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Panpa Bulletin : February 2006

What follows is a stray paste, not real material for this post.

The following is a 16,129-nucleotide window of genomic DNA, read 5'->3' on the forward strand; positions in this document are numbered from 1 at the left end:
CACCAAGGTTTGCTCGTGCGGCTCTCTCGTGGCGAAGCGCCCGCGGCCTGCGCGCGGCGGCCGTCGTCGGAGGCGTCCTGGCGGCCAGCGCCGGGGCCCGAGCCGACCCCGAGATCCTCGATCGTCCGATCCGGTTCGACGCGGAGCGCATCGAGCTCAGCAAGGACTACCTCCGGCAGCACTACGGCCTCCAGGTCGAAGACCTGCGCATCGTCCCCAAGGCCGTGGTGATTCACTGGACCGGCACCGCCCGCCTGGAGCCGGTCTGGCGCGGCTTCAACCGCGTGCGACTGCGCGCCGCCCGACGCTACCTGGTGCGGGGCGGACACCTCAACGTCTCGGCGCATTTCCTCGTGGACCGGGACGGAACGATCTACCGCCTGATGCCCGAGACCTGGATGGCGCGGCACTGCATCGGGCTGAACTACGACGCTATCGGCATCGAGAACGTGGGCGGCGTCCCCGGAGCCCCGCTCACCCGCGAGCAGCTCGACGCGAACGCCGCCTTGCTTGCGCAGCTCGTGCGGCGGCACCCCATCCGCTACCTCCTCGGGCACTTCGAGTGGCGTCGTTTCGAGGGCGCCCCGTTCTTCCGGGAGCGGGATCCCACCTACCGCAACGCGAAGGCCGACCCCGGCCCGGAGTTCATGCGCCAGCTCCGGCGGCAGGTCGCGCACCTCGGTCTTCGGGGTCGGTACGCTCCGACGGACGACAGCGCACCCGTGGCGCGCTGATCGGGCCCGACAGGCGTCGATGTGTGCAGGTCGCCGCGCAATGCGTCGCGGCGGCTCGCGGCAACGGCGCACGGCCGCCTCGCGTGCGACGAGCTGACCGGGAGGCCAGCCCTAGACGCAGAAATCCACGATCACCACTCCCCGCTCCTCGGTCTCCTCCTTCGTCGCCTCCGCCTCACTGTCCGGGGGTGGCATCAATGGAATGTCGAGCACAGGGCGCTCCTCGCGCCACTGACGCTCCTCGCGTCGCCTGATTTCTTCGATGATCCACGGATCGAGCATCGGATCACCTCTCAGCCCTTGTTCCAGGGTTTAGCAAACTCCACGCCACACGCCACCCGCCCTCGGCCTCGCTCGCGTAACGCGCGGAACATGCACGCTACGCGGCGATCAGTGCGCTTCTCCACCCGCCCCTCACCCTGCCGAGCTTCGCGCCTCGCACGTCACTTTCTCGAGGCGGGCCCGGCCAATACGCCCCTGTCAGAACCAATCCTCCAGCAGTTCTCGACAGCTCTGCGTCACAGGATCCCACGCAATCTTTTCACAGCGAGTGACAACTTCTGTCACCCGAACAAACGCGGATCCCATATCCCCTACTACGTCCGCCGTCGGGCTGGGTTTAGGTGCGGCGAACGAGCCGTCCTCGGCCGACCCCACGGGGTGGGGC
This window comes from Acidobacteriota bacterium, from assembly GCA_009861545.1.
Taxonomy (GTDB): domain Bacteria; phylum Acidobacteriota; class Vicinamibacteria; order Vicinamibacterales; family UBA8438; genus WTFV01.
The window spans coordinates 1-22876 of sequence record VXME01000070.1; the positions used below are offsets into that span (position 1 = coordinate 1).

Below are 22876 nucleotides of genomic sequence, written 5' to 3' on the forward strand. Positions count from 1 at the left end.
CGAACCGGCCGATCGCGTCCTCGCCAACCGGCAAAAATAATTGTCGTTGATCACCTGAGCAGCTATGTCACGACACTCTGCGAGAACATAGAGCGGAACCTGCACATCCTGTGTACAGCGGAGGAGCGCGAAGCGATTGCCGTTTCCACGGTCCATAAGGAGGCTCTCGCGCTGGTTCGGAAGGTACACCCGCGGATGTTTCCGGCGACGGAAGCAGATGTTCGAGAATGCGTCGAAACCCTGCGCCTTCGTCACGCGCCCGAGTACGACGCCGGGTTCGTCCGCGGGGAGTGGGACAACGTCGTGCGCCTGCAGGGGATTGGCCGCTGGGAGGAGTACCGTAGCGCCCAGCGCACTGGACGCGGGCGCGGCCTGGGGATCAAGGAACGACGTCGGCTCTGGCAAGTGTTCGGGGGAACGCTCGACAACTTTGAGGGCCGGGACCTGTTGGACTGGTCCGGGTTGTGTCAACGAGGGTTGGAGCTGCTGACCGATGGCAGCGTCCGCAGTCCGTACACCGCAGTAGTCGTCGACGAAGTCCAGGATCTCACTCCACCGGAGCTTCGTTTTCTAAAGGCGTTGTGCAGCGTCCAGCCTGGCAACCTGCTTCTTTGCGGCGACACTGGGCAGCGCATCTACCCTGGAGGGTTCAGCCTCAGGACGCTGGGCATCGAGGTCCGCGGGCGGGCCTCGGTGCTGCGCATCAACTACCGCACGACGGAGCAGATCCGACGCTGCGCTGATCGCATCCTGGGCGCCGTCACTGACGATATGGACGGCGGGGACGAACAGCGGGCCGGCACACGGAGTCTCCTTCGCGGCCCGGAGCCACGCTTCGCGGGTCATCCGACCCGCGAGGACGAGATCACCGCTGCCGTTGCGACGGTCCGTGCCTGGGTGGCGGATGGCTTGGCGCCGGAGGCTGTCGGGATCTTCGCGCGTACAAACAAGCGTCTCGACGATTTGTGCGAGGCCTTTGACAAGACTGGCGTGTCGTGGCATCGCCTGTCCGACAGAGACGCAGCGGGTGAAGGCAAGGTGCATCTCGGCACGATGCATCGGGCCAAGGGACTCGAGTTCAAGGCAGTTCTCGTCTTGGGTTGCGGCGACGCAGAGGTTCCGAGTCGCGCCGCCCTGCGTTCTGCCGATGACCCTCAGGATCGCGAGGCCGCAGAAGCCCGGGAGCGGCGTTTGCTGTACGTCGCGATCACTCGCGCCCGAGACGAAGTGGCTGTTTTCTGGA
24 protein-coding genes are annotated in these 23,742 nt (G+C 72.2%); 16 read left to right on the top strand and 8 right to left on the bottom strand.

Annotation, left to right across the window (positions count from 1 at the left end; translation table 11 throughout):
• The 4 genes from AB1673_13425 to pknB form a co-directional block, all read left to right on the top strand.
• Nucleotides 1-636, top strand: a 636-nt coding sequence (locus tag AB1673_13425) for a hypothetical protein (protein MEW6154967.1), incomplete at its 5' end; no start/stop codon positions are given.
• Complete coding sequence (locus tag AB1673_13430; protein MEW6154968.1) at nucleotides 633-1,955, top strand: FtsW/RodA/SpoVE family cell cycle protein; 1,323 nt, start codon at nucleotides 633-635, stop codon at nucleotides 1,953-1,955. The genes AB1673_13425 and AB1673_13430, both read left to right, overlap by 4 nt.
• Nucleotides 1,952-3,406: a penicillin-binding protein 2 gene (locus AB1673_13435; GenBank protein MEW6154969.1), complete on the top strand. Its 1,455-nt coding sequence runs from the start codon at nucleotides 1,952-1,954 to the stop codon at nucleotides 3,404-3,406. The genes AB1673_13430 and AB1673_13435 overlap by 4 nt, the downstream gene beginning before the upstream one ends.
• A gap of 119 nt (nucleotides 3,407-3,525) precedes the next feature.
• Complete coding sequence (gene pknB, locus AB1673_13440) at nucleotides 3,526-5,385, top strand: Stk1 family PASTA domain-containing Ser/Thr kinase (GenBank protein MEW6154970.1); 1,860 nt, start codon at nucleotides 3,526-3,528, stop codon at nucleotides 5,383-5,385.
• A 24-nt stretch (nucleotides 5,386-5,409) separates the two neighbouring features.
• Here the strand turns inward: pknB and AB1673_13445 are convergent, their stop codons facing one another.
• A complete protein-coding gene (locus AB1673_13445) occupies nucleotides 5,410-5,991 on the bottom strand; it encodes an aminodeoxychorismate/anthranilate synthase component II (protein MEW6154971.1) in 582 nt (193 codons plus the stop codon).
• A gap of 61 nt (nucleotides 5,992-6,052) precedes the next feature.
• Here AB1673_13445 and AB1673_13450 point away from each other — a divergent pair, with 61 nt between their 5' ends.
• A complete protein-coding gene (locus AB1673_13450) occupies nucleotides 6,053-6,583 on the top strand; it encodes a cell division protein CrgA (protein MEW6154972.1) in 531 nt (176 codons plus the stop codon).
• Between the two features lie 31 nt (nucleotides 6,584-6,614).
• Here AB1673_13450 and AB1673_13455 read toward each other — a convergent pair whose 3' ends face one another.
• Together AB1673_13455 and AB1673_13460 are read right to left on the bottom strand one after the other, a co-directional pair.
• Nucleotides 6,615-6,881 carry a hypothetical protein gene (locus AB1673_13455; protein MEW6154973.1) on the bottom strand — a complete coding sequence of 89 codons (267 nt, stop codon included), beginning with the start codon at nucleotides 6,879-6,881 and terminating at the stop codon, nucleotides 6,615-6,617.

We're the new company created by the merger of XSYS Print Solutions and Flint Ink Corporation. Now more than ever before we meet the needs of the global printing, converting and colourants industries around the world. 1403 Vetro PANPA Introducing Flint Group Auckland 09] 579 8089 Wellington 04] 568 3019 Christchurch 03] 384 2119 www.flintgrp.com Melbourne 03] 9797 5400 Sydney 02] 9605 7111 Adelaide 08] 8539 4400 Brisbane 07] 3216 2255 Perth 03] 9797 5400 Shirking work led to spy scoop A front-page scoop, including chance discovery of a top secret document about spying, was the result of curios- ity and time to spare during the sum- mer-time absence of political news. The Sunday Star-Times politi- cal editor Helen Bain had recently read of the time limit for release of information in the British archives and decided to do some browsing at Archives NZ to see what might be of interest. Bain told the PANPA Bulle- tin, "I was just thinking of spending a little bit of quiet time during sum- mer and out of the reach of the chief reporter. The most successful work shirking I have ever done." There was no news tip to spark the search. Bain simply started entering some relevant names in Archives' new Archway computer system to see what was available. Bain entered the name of the late Prime Minister David Lange, because, said Bain, the man and events during his time in office were so interesting. Up on screen came a list of private files available only at the discretion of the chief archivist. Bain, in writing, sought and gained necessary permission to view the files. Cabinet approval was also in- volved. Having viewed the files Bain then sought and gained approval to publish quotes from or references to 28 documents from among the papers. The documents Bain found and used included: > A top secret 1985-86 annual report by New Zealand's electronic spy agency, the Government Communications Security Bureau, listing countries spied upon. Targets included the United Nations and a number of friendly states. > The same report shows that while the intelligence received from he USA dropped in the wake of he anti-nuclear dispute between he two countries the GCSB kept ignificant links with American ntelligence agencies. > Advice to the then Prime Minister David Lange about American hreats to spy on New Zealand if the overnment continued its anti- nuclear policy. > Evidence of the disorganised state of Lange's personal finances, including threat of legal action concerning overdue tax returns. > Lange's view that the country's trade unions of the time were disorganised, incoherent and chaotically led. > An unsigned handwritten leadership list of Labour MPs likely to support Lange, and those likely to support then Finance Minister Roger Douglas. The same list showed the then future Prime Minister Helen Clark as sitting on the fence. Bain said that in her application she "slightly under-stated " the sig- nificance of the annual report of the electronic spy agency, the GSCB. Bain listed it as the report by Colin Hanson. He was the then director of the GSCB, as any search of the paper and computer files would show. Following the big splash in the Sunday Star Times and sub- sequent fall-out Archives NZ tried to ban the newspaper from publishing information from the Lange private papers. Access to the documents was given in error and permission to publish should not have been given, according to Archives NZ. Chief archivist Dianne Macaskill told the newspaper it did not have permission to publish. To publish without her permission, said Ma- caskill would be in breach of the Public Records Act 2005. Such a blanket ban was mad, the Sunday newspaper editorialised, but the Public Records Act does not allow any appeal. PEOPLE